Change in mental well-being and self-reported work performance among physically inactive university employees during a walking intervention

C Thogersen-Ntoumani, EA Loughren, F E Kinnafick, J L Duda, Kenneth R Fox

    Research output: Contribution to journalArticle (Academic Journal)peer-review

    15 Citations (Scopus)

    Abstract

    Objective

    To examine well-being and work performance changes accompanying participation in a 16-week uncontrolled feasibility lunchtime walking trial.

    Method

    Participants were 75 (92% female; M age = 47.68) previously physically inactive non-academic employees from a large British university. Multilevel modelling analyses examined well-being and work performance trajectories from baseline to post-intervention, to four months later, controlling for group membership and trait affectivity.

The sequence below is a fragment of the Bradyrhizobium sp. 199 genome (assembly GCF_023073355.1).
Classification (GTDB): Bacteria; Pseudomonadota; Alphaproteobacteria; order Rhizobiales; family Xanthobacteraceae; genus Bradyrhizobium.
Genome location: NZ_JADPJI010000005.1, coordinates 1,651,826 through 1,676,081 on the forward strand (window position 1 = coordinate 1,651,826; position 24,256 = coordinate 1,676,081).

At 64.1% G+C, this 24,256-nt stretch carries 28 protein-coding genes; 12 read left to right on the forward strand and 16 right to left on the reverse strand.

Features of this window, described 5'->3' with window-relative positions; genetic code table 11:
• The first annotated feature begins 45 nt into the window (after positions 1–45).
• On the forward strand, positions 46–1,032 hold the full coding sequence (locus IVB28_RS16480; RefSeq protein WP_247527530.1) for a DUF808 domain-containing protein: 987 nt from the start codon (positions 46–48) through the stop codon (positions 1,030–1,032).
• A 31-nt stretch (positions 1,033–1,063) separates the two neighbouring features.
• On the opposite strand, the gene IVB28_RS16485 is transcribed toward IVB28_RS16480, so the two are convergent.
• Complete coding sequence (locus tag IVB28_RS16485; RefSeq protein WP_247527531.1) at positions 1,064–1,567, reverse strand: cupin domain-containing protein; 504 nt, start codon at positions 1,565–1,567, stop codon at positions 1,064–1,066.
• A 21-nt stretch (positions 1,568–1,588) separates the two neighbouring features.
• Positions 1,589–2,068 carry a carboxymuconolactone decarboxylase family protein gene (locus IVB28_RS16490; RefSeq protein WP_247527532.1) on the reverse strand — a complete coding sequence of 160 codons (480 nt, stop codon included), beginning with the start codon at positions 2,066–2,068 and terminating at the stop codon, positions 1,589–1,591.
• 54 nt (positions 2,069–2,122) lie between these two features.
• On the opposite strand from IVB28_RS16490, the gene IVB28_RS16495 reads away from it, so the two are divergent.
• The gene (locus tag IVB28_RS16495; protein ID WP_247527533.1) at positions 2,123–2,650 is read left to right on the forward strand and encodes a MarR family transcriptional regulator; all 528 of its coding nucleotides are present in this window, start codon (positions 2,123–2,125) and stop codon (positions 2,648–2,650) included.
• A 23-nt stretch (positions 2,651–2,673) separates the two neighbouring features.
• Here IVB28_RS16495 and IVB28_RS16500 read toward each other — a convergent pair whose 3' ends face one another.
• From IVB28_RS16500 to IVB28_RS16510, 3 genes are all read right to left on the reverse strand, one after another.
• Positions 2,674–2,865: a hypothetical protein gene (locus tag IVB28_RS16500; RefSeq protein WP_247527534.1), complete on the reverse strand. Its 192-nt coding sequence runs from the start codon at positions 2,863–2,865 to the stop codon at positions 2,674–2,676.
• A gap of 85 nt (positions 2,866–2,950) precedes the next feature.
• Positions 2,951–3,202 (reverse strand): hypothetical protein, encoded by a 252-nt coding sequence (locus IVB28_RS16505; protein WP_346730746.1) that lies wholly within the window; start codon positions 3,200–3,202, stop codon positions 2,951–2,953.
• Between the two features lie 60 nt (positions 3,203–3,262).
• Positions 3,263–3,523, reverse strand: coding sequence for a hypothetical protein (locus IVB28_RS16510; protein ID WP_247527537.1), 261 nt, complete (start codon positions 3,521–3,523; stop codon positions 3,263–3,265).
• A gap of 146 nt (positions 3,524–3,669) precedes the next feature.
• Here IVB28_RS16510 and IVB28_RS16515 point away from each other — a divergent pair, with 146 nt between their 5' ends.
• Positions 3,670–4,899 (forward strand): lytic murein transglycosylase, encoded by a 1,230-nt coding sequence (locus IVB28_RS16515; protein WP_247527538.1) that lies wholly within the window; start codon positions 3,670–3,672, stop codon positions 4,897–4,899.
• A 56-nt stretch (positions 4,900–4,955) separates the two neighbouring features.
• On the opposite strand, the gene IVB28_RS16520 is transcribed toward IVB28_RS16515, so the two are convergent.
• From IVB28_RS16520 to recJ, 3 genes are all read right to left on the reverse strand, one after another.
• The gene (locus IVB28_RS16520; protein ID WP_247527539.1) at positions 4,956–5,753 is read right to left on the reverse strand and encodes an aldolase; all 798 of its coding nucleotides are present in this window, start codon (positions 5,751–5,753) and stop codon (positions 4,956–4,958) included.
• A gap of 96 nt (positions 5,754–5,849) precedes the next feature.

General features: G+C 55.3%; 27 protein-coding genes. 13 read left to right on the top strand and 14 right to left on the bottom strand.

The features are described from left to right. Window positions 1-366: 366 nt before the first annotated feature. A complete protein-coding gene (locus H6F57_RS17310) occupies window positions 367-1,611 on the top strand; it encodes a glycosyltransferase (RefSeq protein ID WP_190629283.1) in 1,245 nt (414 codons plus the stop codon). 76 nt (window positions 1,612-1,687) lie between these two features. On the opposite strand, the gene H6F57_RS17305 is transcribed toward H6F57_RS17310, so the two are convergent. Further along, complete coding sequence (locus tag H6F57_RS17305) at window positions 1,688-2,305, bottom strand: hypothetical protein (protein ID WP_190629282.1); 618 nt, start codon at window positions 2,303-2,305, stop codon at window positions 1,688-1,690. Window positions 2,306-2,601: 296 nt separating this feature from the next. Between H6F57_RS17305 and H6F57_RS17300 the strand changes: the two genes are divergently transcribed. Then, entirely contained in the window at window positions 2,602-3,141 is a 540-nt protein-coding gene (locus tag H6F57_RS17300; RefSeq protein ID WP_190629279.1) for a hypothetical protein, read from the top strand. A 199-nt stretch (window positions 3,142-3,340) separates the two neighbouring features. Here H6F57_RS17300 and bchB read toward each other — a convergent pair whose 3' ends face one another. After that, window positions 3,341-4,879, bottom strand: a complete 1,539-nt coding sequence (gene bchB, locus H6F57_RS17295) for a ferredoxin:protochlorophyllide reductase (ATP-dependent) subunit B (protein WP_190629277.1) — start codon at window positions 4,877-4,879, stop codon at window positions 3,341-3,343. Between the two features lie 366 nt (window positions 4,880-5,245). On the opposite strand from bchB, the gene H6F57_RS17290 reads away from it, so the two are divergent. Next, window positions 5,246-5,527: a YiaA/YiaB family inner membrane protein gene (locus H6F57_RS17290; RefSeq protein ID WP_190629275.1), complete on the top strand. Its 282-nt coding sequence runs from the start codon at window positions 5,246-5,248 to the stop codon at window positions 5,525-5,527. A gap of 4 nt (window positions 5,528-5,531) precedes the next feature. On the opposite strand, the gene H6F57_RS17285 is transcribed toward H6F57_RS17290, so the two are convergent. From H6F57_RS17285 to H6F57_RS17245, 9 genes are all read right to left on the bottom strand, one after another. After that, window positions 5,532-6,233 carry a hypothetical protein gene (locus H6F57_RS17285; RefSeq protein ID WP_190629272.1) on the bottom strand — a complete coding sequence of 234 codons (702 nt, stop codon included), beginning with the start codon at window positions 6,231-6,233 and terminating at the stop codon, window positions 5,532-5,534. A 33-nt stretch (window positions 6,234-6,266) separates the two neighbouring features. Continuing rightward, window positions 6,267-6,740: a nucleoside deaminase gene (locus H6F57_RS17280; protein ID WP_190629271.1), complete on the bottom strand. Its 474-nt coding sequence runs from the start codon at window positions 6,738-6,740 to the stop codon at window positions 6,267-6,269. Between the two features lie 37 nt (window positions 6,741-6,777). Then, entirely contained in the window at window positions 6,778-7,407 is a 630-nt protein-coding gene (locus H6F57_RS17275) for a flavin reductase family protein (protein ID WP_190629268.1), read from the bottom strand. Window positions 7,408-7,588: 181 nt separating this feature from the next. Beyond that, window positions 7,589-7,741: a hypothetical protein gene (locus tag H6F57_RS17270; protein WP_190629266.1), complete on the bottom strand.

Results

    Increases in perceptions of health, subjective vitality, and work performance, and decreases in fatigue at work were observed. Changes were sustained four months after the end of the intervention. No changes were identified for enthusiasm, nervousness and relaxation at work.

    Conclusion

    Although this was a relatively small uncontrolled feasibility trial, the results suggest that participation in a walking programme may be associated with sustainable well-being benefits and improvements in perceptions of work performance.
    Original languageEnglish
    Pages (from-to)89-94
    JournalMental Health and Physical Activity
    Volume7
    Issue number2
    Publication statusPublished - 2014

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